It isn’t every day that you meet a real-life pioneer. Their names fill textbook chapters, their portraits hang above fireplaces and their tales, factual or fictional, can provide whole nations with a sense of origin. But seldom do they drop by for a walk in the park.
The newly released “Walking with Wolf: Reflections on a life spent protecting the Costa Rican wilderness” offers a detailed stroll through the story of a living pioneer, Wilford “Wolf” Guindon, the book’s co-author.
“I live a lot of years in this book,” Guindon, 78, said during a recent interview at The Tico Times’ office in San José.
He and co-writer Kay Chornook, 50, dropped down to the capital from northcentral Monteverde, where Guindon and a group of U.S. Quakers settled peacefully half a century ago.
It was, at first, like watching a fish out of water seeing Guindon, proudly sporting his TropicalScienceCenter shirt, walking down San José’s unforgiving pavement.
Here was a man who has spent much of his adult life walking for entire days, swinging a machete to clear his way through one of the country’s most beautiful natural landscapes, down paths such as one he nicknamed “The Trail of a Thousand Lookouts.” Guindon is revered by locals, tourists and international researchers alike as Monteverde’s woodsman and tour guide par excellence.
Here in the capital, on the way to photograph the authors at the National Park, the hurdles were polluting cars, gaping wide gutters and potholes, far from north-central Costa Rica’s lush cloud forests and sweeping green valleys – never mind the land of Guindon’s U.S. upbringing in eastern Ohio and, later, Fairhope, Alabama.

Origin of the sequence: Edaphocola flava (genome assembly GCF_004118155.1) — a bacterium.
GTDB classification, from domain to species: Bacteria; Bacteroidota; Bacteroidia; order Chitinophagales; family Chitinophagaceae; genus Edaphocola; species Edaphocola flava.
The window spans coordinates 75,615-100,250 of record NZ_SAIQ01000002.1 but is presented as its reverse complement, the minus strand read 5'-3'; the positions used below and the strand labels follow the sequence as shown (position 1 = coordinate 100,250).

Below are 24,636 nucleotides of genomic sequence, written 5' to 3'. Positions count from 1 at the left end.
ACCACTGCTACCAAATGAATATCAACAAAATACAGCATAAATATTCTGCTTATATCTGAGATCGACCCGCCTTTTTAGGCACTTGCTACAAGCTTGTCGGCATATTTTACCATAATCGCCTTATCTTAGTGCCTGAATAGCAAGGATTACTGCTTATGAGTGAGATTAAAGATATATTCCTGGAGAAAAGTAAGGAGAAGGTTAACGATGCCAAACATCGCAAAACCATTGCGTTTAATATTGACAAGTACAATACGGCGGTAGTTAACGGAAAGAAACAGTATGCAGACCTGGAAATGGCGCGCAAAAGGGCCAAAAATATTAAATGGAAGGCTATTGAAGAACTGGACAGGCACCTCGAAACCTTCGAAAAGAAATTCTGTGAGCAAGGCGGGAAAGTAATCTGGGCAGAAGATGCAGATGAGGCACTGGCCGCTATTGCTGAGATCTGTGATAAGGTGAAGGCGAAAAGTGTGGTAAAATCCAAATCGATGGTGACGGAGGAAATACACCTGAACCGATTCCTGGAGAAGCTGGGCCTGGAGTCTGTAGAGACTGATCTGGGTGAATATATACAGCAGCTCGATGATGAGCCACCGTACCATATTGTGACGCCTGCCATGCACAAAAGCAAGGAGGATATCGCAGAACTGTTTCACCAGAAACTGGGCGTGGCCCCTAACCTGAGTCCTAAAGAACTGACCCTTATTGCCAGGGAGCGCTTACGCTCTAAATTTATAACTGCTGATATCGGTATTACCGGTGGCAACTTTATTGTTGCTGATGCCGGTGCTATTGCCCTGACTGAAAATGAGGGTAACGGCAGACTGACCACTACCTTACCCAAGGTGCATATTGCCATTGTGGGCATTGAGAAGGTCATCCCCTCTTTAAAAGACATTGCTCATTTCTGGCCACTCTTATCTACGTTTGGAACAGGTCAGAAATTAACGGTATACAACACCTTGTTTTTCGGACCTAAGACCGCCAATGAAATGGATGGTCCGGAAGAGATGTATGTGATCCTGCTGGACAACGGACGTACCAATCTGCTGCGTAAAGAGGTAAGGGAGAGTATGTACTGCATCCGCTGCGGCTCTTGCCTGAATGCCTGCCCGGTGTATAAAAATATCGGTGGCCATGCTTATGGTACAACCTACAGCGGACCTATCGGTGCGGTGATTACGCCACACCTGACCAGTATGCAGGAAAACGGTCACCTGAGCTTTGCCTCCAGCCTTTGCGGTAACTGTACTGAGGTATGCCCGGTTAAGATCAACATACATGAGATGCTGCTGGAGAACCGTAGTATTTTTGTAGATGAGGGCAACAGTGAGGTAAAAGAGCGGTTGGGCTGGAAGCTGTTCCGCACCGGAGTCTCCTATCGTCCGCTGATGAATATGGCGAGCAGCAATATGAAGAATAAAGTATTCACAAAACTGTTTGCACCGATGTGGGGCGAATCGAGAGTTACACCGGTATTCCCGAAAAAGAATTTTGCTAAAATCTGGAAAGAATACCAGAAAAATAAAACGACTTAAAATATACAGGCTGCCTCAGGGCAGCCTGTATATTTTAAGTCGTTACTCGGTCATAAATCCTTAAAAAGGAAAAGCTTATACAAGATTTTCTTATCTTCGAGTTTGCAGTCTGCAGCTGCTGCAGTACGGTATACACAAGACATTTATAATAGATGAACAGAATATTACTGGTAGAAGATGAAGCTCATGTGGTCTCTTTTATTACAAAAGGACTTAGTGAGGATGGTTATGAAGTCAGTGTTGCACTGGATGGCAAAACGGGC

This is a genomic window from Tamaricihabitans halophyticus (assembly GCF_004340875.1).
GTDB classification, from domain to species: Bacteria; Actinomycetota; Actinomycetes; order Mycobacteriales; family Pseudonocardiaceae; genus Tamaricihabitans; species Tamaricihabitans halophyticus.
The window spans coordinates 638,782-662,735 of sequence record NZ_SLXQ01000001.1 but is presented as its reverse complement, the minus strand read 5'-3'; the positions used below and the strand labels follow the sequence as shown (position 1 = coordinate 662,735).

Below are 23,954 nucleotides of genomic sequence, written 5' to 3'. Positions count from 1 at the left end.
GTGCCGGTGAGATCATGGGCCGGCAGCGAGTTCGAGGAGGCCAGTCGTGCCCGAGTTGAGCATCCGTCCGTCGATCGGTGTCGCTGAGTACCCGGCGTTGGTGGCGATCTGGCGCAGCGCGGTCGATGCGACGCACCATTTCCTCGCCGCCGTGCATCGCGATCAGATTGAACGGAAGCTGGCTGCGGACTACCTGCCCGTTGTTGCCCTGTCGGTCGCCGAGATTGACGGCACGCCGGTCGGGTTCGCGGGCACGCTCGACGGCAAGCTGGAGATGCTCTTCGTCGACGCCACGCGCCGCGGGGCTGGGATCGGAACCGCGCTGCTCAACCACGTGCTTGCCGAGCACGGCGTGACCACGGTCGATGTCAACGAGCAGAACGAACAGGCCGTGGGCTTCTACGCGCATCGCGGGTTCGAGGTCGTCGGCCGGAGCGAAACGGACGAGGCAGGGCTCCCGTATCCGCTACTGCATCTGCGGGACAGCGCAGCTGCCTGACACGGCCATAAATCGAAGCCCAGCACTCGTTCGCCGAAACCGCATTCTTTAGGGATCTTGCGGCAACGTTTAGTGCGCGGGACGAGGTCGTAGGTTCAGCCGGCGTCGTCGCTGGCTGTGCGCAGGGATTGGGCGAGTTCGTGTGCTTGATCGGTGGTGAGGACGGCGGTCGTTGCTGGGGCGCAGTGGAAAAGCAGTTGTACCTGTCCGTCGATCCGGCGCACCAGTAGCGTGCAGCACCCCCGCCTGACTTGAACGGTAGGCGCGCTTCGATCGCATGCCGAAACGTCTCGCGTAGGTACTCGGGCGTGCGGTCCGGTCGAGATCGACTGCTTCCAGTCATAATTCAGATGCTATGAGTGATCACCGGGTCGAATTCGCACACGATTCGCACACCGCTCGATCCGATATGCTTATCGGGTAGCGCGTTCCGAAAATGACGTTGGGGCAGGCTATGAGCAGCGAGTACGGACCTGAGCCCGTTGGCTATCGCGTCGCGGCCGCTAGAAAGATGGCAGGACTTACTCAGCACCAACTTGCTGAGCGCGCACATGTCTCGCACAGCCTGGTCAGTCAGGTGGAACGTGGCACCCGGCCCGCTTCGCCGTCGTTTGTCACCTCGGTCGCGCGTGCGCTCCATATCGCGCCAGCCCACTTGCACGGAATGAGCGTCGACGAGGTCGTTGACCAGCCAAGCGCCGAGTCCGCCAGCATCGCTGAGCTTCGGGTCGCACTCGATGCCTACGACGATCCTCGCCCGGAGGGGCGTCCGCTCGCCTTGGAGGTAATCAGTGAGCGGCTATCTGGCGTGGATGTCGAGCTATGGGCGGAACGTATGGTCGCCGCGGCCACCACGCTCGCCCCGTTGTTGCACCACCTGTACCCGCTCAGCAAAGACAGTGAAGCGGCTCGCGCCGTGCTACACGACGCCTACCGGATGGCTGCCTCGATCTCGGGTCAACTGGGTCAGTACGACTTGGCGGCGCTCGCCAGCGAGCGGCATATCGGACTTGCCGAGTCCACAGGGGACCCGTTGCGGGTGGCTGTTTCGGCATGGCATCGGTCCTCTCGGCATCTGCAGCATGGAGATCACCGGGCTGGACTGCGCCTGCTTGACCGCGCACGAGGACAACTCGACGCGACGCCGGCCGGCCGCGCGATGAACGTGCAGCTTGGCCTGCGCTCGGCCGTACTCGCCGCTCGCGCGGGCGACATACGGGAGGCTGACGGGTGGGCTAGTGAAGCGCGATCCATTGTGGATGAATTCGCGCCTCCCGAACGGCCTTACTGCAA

Guindon left the United States after he and three other members of the Fairhope Meeting of Friends in Alabama were tried in 1949 for refusing to join the newly instated military draft. An Alabama district judge sentenced the Quaker men to “a year and a day,” and they served a third of that time.
The judge also told the men that, regarding their nation’s law, they should love it or leave it. Though torn to leave a nation behind, they chose the latter.
Costa Rica posed a promising new life, with green space abounding and, most notably, its military officially abolished.
“It was an article in Reader’s Digest that I read that explained the (Costa Rican) revolution being over, that the new government wanted to put its emphasis on education and health, and that they were eliminating the cost of an army,” Guindon said. “This was attractive to people who wanted to invest in development.”
The families’ move and development into a thriving community, a school, a cheese factory and innumerable stories, are all thoroughly woven into the book.
Most of the stories unfold between quotation marks – words from Guindon, transcribed from recordings during his rambling walks through the forest, or “the bush,” as Canadian environmentalist Chornook, who did the impressive load of transcribing, calls it. Other settlers, such as Guindon’s wife, Lucky, offer personal accounts as well.
In San José, Guindon described his first time up to the big, cloud-covered “GreenMountain.”
“My first trips up to the parts that we bought that were later called Monteverde were just two-day trips. One trip I went up and there were trails made for the surveyors, and I went right up into that woods. Oxcarts came up, too,” he said. “Mainly just homesteading, that’s what I wanted to do.”